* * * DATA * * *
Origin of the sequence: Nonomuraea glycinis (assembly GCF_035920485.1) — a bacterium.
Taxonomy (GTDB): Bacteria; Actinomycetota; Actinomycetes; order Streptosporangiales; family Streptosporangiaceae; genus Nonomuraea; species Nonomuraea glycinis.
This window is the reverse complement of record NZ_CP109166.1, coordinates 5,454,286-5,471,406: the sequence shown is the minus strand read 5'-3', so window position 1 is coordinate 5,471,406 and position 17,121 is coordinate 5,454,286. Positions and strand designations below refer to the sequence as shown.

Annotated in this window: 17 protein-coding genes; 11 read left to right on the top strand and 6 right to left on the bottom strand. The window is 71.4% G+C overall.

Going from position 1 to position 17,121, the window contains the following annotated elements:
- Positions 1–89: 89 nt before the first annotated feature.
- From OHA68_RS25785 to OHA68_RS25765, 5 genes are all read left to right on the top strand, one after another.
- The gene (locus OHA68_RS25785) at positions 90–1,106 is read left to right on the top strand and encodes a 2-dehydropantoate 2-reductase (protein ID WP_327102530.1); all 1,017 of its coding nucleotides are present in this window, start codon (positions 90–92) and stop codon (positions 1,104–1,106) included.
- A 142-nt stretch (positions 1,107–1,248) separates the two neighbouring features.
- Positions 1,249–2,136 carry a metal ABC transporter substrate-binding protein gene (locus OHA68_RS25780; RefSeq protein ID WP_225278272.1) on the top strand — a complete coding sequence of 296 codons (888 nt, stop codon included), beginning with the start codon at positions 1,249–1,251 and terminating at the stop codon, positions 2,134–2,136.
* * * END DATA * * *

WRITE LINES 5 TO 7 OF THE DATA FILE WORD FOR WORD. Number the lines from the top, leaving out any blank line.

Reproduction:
Going from position 1 to position 17,121, the window contains the following annotated elements:
- Positions 1–89: 89 nt before the first annotated feature.
- From OHA68_RS25785 to OHA68_RS25765, 5 genes are all read left to right on the top strand, one after another.